Vietnam PM wants stronger U.S. role in South China Sea

HANOI (Reuters) - Vietnam’s prime minister has urged a greater U.S. role in preventing militarization and island-building in the South China Sea, the government said on Tuesday, in a rare call for Washington’s support to curb Beijing’s maritime expansionism.

Nguyen Tan Dung, Prime Minister of Vietnam listens to U.S. President Barack Obama speak during a 10-nation Association of Southeast Asian Nations (ASEAN) summit in Rancho Mirage, California February 15, 2016. REUTERS/Mike Blake

During a summit of Southeast Asian countries in California on Monday, premier Nguyen Tan Dung suggested to U.S. President Barack Obama that Washington uses a stronger voice and “more practical and more efficient actions”, in comments likely to rile China.

Tension has spiked since Beijing’s construction of seven islands in the Spratly archipelago.

“Prime Minister Dung suggested the United States has a stronger voice and more practical and more efficient actions requesting termination of all activities changing the status quo,” the government said on its news website.

The statement did not specifically name China, but it said Dung was referring especially to “large-scale construction of artificial islands” and “militarization”.

With a large U-shaped line on its official maps, China claims most of the South China Sea. Malaysia, the Philippines, Taiwan, Brunei and Vietnam have rival claims.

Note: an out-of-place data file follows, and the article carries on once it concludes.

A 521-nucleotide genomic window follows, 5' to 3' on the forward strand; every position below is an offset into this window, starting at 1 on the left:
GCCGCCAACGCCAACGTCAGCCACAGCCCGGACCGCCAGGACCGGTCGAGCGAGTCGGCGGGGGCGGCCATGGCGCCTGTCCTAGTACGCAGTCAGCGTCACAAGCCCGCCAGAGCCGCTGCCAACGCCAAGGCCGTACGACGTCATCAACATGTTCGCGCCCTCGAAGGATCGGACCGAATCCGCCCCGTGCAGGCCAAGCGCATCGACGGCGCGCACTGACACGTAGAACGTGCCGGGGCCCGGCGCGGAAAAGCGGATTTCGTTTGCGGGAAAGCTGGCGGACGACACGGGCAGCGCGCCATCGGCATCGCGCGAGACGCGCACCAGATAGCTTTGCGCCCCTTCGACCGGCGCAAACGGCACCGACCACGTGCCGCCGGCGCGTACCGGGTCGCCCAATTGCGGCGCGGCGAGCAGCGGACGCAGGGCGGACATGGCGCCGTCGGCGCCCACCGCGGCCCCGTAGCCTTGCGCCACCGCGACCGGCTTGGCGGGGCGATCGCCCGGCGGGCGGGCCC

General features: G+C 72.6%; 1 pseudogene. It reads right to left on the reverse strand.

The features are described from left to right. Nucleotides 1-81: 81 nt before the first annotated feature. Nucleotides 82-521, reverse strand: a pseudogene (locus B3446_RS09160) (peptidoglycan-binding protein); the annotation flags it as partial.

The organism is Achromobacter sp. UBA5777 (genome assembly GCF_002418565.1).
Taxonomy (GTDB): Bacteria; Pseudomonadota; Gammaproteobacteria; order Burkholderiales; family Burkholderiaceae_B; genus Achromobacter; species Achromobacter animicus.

Obama and allies from Southeast Asia will turn their attention to China on Tuesday on the second day of a summit intended to improve trade and provide a united front on maritime disputes with Beijing.

Whereas China accuses the United States of seeking maritime hegemony in Asia, Washington says its interest in the South China Sea is preserving freedom of navigation.

In recent months, the United States raised the stakes by sending guided-missile destroyers USS Lassen and USS Curtis Wilbur close to disputed areas occupied by Beijing.

Though communist Vietnam routinely opposes China’s activities in disputed waters, its leaders are usually wary of provoking a giant neighbor with which it shares over $60 billion of annual trade and maintains close ideological ties.

Dung has earned popularity in Vietnam for pursuing stronger U.S. trade and defense links and for taking a tougher line against China, compared to measured responses by other Vietnamese leaders to Beijing’s assertiveness.

Dung was controversially overlooked by the politburo last month in its nomination for party chief, meaning the end of his political career when his term ends this year, posing a possible blow for Washington.

Dung also asked Obama to fully lift a lethal arms embargo on Vietnam, which would be an “important way to strengthen political trust”, the government website quoted him saying.

Obama will visit Vietnam in May, the White House said.

Reporting by Martin Petty; Editing by Simon Cameron-Moore